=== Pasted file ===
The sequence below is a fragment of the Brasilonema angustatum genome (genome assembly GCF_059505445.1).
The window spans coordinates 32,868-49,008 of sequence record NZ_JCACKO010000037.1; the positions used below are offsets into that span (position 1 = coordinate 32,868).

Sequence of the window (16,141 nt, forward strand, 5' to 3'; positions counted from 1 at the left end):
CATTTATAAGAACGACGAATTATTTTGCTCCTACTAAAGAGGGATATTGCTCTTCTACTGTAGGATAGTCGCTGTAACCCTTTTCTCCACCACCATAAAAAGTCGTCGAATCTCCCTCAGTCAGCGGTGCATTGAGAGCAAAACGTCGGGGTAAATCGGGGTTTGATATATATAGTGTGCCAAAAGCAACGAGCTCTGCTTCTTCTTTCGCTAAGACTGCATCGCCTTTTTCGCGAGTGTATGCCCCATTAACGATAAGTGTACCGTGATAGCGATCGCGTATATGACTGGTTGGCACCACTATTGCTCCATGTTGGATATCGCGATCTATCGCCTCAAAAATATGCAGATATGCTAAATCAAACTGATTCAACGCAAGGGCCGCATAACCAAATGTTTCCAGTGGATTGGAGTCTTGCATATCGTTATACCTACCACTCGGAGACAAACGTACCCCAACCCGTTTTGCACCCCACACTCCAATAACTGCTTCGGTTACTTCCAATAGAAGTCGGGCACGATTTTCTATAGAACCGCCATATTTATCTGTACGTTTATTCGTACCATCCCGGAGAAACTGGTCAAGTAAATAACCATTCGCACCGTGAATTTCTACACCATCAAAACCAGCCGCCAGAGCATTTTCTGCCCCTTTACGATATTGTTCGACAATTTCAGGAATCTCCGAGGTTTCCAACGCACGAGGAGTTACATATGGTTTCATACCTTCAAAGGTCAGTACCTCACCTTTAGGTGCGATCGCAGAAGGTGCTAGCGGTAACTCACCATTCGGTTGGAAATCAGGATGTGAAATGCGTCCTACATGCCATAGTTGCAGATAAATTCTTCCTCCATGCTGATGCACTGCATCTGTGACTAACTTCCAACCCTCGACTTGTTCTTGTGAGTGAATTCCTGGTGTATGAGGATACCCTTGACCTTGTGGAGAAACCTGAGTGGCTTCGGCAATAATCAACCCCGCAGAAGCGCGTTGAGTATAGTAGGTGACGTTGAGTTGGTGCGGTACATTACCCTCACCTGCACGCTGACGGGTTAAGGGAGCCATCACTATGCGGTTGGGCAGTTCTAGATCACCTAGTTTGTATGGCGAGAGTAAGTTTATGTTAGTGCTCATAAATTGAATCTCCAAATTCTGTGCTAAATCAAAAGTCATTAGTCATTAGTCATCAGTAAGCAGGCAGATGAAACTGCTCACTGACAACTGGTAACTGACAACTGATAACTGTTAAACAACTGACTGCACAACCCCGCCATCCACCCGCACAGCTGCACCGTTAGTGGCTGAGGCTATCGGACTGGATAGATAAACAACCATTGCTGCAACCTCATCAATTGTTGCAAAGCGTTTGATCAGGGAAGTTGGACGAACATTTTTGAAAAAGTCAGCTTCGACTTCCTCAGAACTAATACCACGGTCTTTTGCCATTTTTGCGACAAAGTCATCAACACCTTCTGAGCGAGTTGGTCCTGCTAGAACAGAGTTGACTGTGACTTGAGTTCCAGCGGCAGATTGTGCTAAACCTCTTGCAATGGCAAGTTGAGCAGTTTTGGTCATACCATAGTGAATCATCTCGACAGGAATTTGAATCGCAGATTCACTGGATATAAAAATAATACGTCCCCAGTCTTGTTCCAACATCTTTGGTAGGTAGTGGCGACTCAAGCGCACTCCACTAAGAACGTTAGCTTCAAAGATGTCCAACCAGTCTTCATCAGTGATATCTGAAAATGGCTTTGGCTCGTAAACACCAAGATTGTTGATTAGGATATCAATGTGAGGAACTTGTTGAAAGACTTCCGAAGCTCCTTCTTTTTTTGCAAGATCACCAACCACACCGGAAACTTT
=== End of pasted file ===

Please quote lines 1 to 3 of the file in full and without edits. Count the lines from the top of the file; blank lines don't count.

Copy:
The sequence below is a fragment of the Brasilonema angustatum genome (genome assembly GCF_059505445.1).
The window spans coordinates 32,868-49,008 of sequence record NZ_JCACKO010000037.1; the positions used below are offsets into that span (position 1 = coordinate 32,868).

Sequence of the window (16,141 nt, forward strand, 5' to 3'; positions counted from 1 at the left end):